The Brick Lane Mosque in Aldgate East, also known as Jamme Masjid, has historically been a place of worship for many minority (and often persecuted) religious groups. Throughout its multiple incarnations, the exterior of the building has remained mostly unchanged from its original eighteenth-century chapel design.

The modifications of the existing building to accommodate a Muslim congregation were met with considerable resistance, despite the fact that most of the changes were internal works, affecting little of the exterior aesthetic.

Dr Noha Nasser identifies the opposition to the adaptation of historical buildings as the result of a ‘politicization of heritage’ with the aim of ‘constructing and redefining “Britishness” and national identity’.

This could be defined, perhaps more accurately, as the re-construction of ‘Britishness’, the conversion of the Mosque seen, by some, as the opportunity to restore the chapel to the Christian identity that it has not embodied for centuries. This is evident in the Brick Lane conservationists’ claim that the chapel was “a vital expression of an indigenous urban culture and landscape”.

Though not explicitly suggested, the opposition to the mosque clearly demonstrates the desire to preserve Christianity as the dominant cultural heritage of the area.

Even with no external expression of Islam, the conversion of the building into a mosque, for the non-Muslims that opposed it, challenged local English heritage purely on the basis of its change of function.

In retaliation to such attitudes, the Bangladeshi community ‘defended their intentions’ by pointing out that the adaptation of the building to accommodate more worshippers would remove them from the surrounding streets, ‘reducing the congestion which tended to inflame racist emotions’.

The building, then, with its disarming outward aesthetics, created a veneer of social acceptability, camouflaging the undesirable congregation of Muslims in the streets.

It would appear that the conversion of the chapel was received in a similar manner as the azan of the East London Mosque; as an unwelcome encroachment of the dominant culture and an unprecedented step towards an environment observed as slightly too ‘Islamised’.

The design of the unrealised Abbey Mills Mosque in Newham sought to actively redefine both the function and the architecture of a mosque in modern Britain. It tried to set a new precedent for what a space for Islam in a contemporary Western city could be.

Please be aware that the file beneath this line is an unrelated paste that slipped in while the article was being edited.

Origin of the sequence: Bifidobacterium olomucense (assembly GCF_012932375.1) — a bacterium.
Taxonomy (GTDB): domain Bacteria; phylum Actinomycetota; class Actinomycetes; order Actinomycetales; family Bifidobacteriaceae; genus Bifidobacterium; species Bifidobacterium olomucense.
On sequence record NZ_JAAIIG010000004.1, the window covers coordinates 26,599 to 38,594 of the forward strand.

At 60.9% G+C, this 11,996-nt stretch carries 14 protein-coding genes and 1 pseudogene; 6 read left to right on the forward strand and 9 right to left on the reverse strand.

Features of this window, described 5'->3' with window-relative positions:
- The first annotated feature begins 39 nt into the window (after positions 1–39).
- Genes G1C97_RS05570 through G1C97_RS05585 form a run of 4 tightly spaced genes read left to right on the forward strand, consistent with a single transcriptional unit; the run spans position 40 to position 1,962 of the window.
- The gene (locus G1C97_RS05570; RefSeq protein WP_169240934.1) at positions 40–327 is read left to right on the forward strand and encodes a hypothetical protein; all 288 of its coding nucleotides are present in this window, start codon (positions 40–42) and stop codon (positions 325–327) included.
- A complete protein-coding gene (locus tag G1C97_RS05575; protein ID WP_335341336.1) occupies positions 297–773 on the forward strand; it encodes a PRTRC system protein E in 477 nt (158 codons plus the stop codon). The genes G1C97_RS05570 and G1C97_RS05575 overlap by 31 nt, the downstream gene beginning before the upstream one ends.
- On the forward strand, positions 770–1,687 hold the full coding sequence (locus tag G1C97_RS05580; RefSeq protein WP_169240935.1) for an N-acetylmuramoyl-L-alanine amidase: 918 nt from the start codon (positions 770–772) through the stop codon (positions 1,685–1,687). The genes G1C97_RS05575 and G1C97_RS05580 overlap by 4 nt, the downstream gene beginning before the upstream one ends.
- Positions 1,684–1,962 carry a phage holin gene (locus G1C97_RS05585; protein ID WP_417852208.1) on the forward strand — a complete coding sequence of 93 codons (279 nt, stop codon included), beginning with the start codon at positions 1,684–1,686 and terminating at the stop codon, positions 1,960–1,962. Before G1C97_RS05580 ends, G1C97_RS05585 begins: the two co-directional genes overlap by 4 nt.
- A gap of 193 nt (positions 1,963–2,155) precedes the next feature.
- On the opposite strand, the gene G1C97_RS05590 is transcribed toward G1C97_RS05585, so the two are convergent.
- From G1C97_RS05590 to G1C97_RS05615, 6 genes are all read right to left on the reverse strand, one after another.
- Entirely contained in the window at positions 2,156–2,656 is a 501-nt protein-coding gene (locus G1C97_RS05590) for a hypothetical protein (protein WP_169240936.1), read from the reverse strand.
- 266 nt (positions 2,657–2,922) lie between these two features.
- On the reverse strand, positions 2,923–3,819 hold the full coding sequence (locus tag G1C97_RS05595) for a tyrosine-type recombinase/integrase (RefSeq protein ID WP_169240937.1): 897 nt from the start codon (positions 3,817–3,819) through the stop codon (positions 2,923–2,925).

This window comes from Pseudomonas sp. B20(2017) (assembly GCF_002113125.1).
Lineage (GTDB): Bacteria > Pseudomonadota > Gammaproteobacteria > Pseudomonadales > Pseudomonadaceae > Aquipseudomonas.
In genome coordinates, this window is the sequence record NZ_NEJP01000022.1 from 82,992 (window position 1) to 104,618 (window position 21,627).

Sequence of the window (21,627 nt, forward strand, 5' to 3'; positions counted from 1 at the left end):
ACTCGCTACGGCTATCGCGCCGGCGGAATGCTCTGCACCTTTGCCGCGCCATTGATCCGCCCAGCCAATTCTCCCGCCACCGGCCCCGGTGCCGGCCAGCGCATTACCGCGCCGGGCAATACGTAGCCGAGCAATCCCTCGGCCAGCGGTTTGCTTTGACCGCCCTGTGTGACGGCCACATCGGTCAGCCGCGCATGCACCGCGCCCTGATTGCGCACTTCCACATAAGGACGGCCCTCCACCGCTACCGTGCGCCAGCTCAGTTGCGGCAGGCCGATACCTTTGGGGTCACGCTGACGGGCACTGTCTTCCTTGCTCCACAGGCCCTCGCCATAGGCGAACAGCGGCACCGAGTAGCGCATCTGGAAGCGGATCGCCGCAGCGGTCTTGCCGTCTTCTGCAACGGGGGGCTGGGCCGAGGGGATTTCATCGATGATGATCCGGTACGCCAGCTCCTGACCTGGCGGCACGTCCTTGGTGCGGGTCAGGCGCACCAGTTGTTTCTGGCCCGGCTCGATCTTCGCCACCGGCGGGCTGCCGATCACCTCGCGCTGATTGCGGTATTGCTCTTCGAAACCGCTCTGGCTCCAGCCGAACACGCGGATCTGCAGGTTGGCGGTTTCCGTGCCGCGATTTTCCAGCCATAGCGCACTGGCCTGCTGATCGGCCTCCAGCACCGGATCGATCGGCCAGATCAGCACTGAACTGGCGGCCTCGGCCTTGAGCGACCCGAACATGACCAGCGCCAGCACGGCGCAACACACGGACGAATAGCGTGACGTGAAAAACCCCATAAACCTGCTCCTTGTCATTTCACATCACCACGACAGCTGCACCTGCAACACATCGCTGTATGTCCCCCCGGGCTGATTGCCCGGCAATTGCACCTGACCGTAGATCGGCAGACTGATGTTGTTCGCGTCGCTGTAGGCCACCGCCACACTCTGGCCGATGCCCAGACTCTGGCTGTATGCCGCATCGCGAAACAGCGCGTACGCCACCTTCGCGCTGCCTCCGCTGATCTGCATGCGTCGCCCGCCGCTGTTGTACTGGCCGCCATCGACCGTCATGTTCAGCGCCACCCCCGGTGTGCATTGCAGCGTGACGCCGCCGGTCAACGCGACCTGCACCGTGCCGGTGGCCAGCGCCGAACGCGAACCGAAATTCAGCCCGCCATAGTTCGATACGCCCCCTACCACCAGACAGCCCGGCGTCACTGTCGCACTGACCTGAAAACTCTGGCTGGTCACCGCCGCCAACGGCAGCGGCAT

Media attention, however, succeeded in inflaming public hysteria about the scheme by structuring an oppositional argument based on three main points of contestation: the scale, visibility and location of the project.

Specifically, these factors of the Mosque’s presence constituted, for some, a representation of an Islamic control of the land – a highly visible presence of cultural difference that indicated a triumph or expression of power over the dominant ‘British’ culture.

This attitude is further demonstrated by Phillip Johnston in The Daily Telegraph, who writes that viewers watching television coverage of the Olympics will find that:

‘the most prominent religious building in the camera shot will not be one of the city’s iconic churches that have shaped the nation’s history, such as St Paul’s Cathedral or Westminster Abbey, but the mega mosque. Its arrival in London will be a significant coup for Islam and a major event for the country as a whole’.

The comparison of the Mosque’s scale with that of some of the most readily recognisable symbols of both Christianity and of the capital city, demonstrates the attitude that the Mosque was effectively challenging the dominance of Christianity in the public sphere.

The antagonism that the Abbey Mills Mosque inspired actually preceded the release of any accurate information about the scheme, revealing a fundamental hostility towards the project even in its ‘ideas’ stages – the result of a toxic political and social climate where a building cannot even reach the point of construction due to it its association with the Islamic faith.

Baroness Warsi’s intervention highlights just how little is understood of Islam’s struggle to find representation in modern British cities, and the relentless opposition it receives in the name of preserving Britain’s Christian heritage.

Warsi’s call for a renewed dominance of Christian values relies on an assumption that they are under threat. The examples discussed here suggest that perhaps the opposite is more accurate: that Christianity continues to dominate expectations of faith buildings in Britain, something that is unlikely to change if the government continues with its anti-multiculturalist approach.